Consider the function with domain $A = \{ (x,y) \in \, \mathbb{R}^2: (x,y) \neq (0,0)\}$ given by


Letting $(x,y)$ approach $(0,0)$ along the straight line $y=ax$ , where $a$ is a real constant, we find that the limit is zero. This is not enough to conclude that the limit exists. Explain why.

I'm incredbly confused so...

$$\lim_{x=y \to 0} \frac{2x^2y}{x^4+y^2} = \frac{0}{0} =0$$

Amongst two different paths...

$$\lim_{x \to 0} \frac{2x^2y}{x^4+y^2} = \frac{0\times y}{0+y^2} =0$$ $$\lim_{y \to 0} \frac{2x^2y}{x^4+y^2} = \frac{x\times 0}{x^4+0} =0$$ Which works better as a proof in my books. As it approach zero in the two paths. Hence the limit is continuous for $(0,0)$

Now i know the definition of continuity is formally: A function f is continuous at a point $a$ if for every $\epsilon>0$, there exists $\delta>0$ such that $|x−a|<\delta$ implies that $|f(x)−f(a)|<\epsilon$

But i get confused at finding $\delta$ and $\epsilon$

So what i usually use is $x=a$ $$\lim_{x \to a} f(x) = f(a)$$

I'm guessing this is not enough proof as we have not proven that $f(x)$ continuous along every point of the domain.

  • $\begingroup$ In the first limit you cannot say $\frac{0}{0} = 0$. A more proper way to write this is "along $x = y$, we have $\frac{2x^2y}{x^4+y^2} = \frac{2x^3}{x^4+x^2} \to 0$ as $x \to 0$". $\endgroup$ – Empiricist Aug 26 '15 at 23:57
  • $\begingroup$ Oh ok so me taking two different paths in the following two limit is wrong. Also did you mean to say y=ax? such that $\frac{2ax^3}{x^4+a^2x^2}$ $\endgroup$ – Patrick Aug 27 '15 at 0:27
  • $\begingroup$ Hmm.. I wrote $x = y$ simply because you wrote $\lim_{x=y\to 0}$ in the question. Analyzing the behavior along $y = ax$ is even better, but it may cause confusion as you also mentioned the continuity at the point $a$ later in the question. $\endgroup$ – Empiricist Aug 27 '15 at 2:05
  • $\begingroup$ It is not continuous at $(0,0)$; all straight-line paths converge to $0$, but some curved paths don't. $\endgroup$ – Akiva Weinberger Aug 27 '15 at 2:15

Here's a hint: what if you approach $(0,0)$ along the path $y = x^2$? Note that $f$ is only continuous at $(0,0)$ if every path to $(0,0)$ yields the same limit.

  • $\begingroup$ $y=x^2$ but we're talking about $$\frac{2x^2y}{x^4+y^2}$$ did you just take out $x^2$ from that? $\endgroup$ – Patrick Aug 26 '15 at 23:57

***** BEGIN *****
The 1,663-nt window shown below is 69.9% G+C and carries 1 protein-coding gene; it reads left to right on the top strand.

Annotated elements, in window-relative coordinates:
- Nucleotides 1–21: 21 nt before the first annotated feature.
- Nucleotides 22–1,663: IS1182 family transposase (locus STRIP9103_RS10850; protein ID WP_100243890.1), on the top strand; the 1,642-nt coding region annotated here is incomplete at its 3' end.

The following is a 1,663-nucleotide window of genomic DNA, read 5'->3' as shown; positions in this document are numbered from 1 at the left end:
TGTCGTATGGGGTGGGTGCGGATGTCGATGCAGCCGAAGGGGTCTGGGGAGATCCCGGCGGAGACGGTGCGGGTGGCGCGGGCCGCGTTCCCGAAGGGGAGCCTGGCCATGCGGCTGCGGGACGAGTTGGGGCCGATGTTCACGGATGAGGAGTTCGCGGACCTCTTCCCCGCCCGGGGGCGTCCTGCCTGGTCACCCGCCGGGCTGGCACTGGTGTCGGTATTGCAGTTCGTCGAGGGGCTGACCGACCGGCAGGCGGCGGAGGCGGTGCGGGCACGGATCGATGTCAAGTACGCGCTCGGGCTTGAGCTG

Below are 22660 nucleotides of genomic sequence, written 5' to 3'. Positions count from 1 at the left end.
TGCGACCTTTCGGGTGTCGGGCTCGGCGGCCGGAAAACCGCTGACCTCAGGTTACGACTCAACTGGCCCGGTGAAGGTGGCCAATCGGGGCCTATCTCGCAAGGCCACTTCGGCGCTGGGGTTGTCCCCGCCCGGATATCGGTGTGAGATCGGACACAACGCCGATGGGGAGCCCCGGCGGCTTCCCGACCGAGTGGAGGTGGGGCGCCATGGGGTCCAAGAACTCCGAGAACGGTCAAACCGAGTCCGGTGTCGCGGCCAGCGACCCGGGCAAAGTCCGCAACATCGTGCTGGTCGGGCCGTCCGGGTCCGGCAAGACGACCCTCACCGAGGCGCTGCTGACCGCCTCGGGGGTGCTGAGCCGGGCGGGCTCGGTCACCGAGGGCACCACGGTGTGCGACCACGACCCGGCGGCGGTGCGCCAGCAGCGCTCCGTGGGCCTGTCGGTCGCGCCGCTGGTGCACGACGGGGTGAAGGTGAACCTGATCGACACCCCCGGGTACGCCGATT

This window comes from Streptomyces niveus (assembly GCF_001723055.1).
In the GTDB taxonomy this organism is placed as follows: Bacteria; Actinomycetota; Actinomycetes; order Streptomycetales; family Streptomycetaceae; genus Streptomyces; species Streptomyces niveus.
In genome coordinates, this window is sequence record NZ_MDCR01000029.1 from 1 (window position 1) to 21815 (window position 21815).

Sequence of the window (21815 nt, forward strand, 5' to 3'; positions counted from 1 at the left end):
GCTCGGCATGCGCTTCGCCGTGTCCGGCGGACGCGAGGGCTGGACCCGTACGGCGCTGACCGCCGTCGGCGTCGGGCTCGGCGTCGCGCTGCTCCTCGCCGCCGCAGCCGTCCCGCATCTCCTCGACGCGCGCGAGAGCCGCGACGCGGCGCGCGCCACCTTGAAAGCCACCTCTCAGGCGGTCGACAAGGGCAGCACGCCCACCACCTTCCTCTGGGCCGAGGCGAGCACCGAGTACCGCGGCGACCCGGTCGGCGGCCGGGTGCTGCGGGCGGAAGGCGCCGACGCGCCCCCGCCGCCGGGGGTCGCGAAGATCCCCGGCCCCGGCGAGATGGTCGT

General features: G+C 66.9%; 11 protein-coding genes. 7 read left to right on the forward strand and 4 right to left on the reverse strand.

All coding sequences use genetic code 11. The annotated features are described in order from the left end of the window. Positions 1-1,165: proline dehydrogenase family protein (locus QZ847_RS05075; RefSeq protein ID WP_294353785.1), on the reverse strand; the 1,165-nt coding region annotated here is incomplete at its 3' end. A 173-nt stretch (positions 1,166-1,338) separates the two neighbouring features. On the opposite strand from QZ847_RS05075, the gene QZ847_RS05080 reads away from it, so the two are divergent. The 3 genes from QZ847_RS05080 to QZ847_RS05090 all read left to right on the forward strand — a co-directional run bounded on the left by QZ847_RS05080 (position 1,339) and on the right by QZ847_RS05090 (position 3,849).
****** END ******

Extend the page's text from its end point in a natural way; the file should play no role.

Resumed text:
• 1
    $\begingroup$ No. I'm saying instead of using the line $y=ax$, try the parabola $y=x^2$ as your path to get to $(0,0)$. $\endgroup$ – Cameron Williams Aug 26 '15 at 23:57
  • 1
    $\begingroup$ or take $y=-{ x }^{ 2 }$ $\endgroup$ – haqnatural Aug 27 '15 at 0:11
  • $\begingroup$ Ahhh... f(x) = 1 for all values along $y=x^2$ the limit for all values is 1. So for point x=0 the limit does not equal f(0) = 1 $\endgroup$ – Patrick Aug 27 '15 at 0:31
  • 1
    $\begingroup$ @Patrick Exactly right. $\endgroup$ – Cameron Williams Aug 27 '15 at 0:47


I order for a limit to exist it must so follow that at (0,0) we get the same limit among all paths. The limit 0 for f(x,y) along y=ax approaching (0,0) is only one direction. It must follow through for other directions.

A long the path $y=ax$

$$\lim_{x \to 0} f(x,ax) = lim_{x \to 0} \frac{2ax^3}{2x^2(x^2+a)} = lim_{x \to 0} \frac{2ax}{x^2+a} =0$$

As give. Now for a function to be continous for x=a, i must so follow that. $$\lim_{x \to a} f(x) = f(a)$$

$$f(0, ax) = \frac{2a*0}{0+a} = 0 $$

A long the path $y=x^2$ $$f(x, x^2) = \frac{2x^4}{2x^4} = 1 $$ $$f(x, x^2) = 1 \quad \text{for all value}$$

Hence $$\lim_{x \to 0} f(x, x^2) = 1$$

$\therefore$ After looking at another path we find that the Limit actually doesn't exist as we get different limits from different paths at point (0,0).


Your Answer

By clicking “Post Your Answer”, you agree to our terms of service, privacy policy and cookie policy

Not the answer you're looking for? Browse other questions tagged or ask your own question.